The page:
Years after Pendleton quadruple homicide, sheriff names persons of interest

Victim’s sister says she believes justice will come “in God’s time.”
Two persons of interests have been named in a quadruple homicide case from 2015 in Anderson County
Published: Mar. 14, 2023 at 5:57 PM EDT|Updated: Mar. 15, 2023 at 2:09 PM EDT
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PENDLETON, S.C. (FOX Carolina) - More than seven years after four people were murdered inside their home in Pendleton, the sheriff of Anderson County has named two persons of interest in the case.

The bodies of Michael and Cathy Scott, along with their mothers Barbara Scott and Violet Taylor, were found in a house on Refuge Road on Nov. 2, 2015. Investigators believe they were killed days earlier since Halloween candy was still by the front door. There was no sign of forced entry to the home, but a safe normally filled with cash was empty.

Their loved ones have endured a long wait for justice. Pam Isbell, Michael Scott’s sister, said thoughts of her brother and mother never leave her mind.

“Whenever I start to doubt - and I do, I doubt, I question why - but my mother’s belief in God always gets me through,” Isbell said. “I just know that it’s going to happen in God’s time.”

The bodies of 80-year-old Barbara Scott, 60-year-old Cathy Scott, 59-year-old Michael Scott,...
The bodies of 80-year-old Barbara Scott, 60-year-old Cathy Scott, 59-year-old Michael Scott, and 82-year-old Violet Taylor were found in a home in Pendleton on Nov. 2, 2015.(Provided by family)

Sheriff Chad McBride, who inherited the unsolved case when he was elected in 2016, has said for years that he is confident about who he believes committed the murders - but investigators are still working to firm up their case.

He hopes a podcast released in March by Unsolved Mysteries, which puts the case in the national spotlight, will help get more answers in the investigation. Anderson County Staff Sergeant Scotty Hill told producers with Unsolved Mysteries that he doesn’t believe the murders were committed by a stranger.

“The family had to have known them because nobody put up a fight until after the attack occurred or started,” Hill said in the podcast.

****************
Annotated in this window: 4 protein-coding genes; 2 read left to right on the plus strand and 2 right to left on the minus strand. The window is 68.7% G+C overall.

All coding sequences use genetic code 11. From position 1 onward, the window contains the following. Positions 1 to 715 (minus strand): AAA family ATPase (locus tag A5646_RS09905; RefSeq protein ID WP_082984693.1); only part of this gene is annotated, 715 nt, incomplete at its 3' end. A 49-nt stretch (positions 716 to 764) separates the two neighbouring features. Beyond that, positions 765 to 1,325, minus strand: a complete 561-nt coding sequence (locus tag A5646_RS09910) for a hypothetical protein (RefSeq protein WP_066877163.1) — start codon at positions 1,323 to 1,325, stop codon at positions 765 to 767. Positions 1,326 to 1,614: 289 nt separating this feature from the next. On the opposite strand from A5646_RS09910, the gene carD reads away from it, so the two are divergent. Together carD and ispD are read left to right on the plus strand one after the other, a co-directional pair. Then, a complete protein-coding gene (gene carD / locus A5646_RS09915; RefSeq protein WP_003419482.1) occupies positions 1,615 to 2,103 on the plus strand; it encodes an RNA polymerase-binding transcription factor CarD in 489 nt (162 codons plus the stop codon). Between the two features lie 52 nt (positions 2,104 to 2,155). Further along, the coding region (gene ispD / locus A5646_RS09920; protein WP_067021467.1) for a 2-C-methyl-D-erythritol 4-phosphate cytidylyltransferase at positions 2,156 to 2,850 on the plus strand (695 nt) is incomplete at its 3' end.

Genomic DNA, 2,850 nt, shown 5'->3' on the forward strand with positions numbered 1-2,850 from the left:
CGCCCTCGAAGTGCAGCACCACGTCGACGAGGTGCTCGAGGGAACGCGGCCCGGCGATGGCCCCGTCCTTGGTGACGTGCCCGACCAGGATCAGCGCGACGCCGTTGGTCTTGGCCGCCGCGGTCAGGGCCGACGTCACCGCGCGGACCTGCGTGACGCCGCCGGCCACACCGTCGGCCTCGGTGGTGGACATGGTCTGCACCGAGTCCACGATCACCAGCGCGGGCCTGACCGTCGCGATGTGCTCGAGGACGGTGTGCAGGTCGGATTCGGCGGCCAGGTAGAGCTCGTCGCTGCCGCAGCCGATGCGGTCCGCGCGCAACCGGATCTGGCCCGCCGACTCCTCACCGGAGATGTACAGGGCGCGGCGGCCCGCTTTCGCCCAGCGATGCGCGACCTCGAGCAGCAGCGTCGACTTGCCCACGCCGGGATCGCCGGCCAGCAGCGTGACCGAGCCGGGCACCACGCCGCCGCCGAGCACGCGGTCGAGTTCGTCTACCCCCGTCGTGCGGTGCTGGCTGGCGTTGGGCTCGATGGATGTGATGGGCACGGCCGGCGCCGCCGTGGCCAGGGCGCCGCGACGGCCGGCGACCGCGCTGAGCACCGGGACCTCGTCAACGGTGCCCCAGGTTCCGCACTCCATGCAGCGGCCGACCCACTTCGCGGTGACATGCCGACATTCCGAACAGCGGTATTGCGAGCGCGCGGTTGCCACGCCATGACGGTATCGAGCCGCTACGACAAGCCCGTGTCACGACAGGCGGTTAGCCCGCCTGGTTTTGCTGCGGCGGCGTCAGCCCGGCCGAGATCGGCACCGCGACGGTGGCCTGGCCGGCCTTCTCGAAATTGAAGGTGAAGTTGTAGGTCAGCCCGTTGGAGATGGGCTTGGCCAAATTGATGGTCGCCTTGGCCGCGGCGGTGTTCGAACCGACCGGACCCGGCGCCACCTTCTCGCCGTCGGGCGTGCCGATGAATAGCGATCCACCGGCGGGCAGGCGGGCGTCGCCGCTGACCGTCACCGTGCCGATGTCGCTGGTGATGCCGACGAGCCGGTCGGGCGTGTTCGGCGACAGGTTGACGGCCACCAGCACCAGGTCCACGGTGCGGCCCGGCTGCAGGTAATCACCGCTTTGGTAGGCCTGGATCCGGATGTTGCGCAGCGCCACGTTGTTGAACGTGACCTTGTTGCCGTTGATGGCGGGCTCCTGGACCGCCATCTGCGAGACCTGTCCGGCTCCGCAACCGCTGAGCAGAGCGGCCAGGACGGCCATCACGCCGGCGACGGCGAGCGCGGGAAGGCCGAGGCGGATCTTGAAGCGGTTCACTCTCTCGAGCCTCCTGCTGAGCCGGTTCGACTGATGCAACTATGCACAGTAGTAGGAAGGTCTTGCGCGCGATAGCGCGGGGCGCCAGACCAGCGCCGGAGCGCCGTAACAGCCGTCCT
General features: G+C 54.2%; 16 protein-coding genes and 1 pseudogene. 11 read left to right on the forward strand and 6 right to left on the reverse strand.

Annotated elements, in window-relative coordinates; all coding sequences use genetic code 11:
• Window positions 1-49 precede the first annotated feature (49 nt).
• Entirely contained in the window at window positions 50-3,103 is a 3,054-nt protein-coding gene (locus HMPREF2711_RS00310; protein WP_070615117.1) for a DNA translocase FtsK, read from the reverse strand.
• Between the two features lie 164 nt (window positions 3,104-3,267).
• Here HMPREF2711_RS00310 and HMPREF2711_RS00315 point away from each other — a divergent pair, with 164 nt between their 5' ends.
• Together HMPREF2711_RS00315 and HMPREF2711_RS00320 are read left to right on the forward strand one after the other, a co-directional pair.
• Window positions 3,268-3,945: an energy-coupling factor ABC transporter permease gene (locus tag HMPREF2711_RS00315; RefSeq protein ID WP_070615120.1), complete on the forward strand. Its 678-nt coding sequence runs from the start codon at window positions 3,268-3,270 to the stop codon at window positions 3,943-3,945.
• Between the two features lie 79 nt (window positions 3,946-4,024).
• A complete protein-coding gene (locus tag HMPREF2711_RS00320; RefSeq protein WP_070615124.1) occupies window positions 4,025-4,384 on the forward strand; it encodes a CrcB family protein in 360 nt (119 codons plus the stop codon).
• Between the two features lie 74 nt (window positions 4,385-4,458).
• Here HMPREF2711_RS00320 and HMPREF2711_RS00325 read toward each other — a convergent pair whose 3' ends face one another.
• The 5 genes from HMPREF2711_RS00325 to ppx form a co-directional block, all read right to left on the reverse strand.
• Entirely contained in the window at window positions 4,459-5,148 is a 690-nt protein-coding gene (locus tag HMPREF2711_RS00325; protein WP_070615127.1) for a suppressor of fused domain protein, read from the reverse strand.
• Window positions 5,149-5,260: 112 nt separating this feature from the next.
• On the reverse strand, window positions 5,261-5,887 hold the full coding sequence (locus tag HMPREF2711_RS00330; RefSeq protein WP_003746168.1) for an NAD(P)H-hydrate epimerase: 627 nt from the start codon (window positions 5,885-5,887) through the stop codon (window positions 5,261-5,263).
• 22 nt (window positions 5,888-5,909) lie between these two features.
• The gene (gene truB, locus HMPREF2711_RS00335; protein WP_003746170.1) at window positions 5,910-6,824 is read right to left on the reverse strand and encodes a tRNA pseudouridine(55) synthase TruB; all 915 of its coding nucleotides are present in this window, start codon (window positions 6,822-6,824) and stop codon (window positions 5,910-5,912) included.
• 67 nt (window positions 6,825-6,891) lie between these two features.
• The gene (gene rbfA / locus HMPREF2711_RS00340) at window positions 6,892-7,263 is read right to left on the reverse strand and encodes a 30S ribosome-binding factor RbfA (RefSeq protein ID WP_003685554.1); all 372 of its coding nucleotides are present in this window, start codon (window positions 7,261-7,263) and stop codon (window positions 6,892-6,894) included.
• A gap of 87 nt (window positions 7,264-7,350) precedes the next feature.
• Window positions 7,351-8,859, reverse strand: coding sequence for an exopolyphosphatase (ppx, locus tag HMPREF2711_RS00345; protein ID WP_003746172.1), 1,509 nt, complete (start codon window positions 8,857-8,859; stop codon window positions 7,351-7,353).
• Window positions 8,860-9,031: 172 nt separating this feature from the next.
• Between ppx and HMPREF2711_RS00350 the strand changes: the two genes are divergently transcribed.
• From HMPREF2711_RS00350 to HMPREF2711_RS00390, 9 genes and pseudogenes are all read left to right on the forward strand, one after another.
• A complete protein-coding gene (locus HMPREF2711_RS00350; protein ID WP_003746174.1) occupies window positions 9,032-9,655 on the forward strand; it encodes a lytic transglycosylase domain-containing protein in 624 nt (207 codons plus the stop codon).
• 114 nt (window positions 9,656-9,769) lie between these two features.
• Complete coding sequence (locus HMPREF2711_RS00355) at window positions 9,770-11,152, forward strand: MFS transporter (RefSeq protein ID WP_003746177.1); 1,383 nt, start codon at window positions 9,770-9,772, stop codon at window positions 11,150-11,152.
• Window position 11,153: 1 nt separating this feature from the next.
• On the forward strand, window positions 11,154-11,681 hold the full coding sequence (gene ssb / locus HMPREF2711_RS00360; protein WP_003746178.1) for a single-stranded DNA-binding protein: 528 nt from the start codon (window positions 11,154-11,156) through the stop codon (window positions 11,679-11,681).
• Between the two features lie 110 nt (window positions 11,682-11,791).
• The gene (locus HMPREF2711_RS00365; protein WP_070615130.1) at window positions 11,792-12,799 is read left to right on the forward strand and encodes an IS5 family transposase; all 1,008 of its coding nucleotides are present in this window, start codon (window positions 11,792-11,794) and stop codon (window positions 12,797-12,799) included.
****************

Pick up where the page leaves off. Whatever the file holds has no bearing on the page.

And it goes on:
McBride echoed this opinion.

“It is not a crime of randomness,” he said. “It is a very planned, personal crime is what this is. And all the details in the crime point to it being very personal and it had to be somebody they knew very well.”

In an interview only on FOX Carolina, McBride named Cathy Scott’s daughter Amy Vilardi and her husband Ross Vilardi as persons of interest in the investigation. The couple has always adamantly denied any involvement in the murders and want to find the person responsible more than anyone, according to their former attorney.

The Vilardis lived on the same property, just steps away from the home where their family members were stabbed to death and then shot postmortem. They later remodeled the house where the homicides occurred and moved into it.

McBride said investigators have been able to rule out other suspects in the case.

Sheriff Chad McBride said Amy Vilardi and her husband Ross Vilardi are considered persons of interest in the investigation.

During search warrants executed on Refuge Road, deputies seized $60,000 in cash, nearly two dozen firearms, boxes of ammunition, two vehicles, laptops, video game consoles, and cell phones. The Vilardis sued the Anderson County Sheriff’s Office, saying their property was being held for an unreasonable amount of time and claiming tests performed on the items did not link them to any wrongdoing.

Amy Vilardi spoke to FOX Carolina in 2016 about “Facebook detectives” and other groups on social media who accused her and her husband of committing the murders. She said they were cooperating with investigators, including both taking polygraph tests.

“I want to do everything I can so they can move along in the investigation,” Vilardi said at the time.

New evidence has been uncovered, according to the sheriff, and he hopes a jury will be able to hear the case in “the near future.” However, McBride says nothing will ever right the wrong that was committed against the Scotts and their elderly mothers.

“Even when that day comes and we’re able to bring justice, I don’t think there’s enough justice to be given to them on this earth,” McBride said.

At this time, no charges have been filed in the quadruple homicide investigation, but the sheriff said the double murder conviction of Alex Murdaugh could help investigators.

“The Murdaugh case was very interesting you know, to say the least,” McBride said. “There was a lot of circumstantial evidence. And it’s a lot like our case, we have some evidence. It’s not just circumstantial.”

FOX Carolina has reached out to the Vilardis for comment.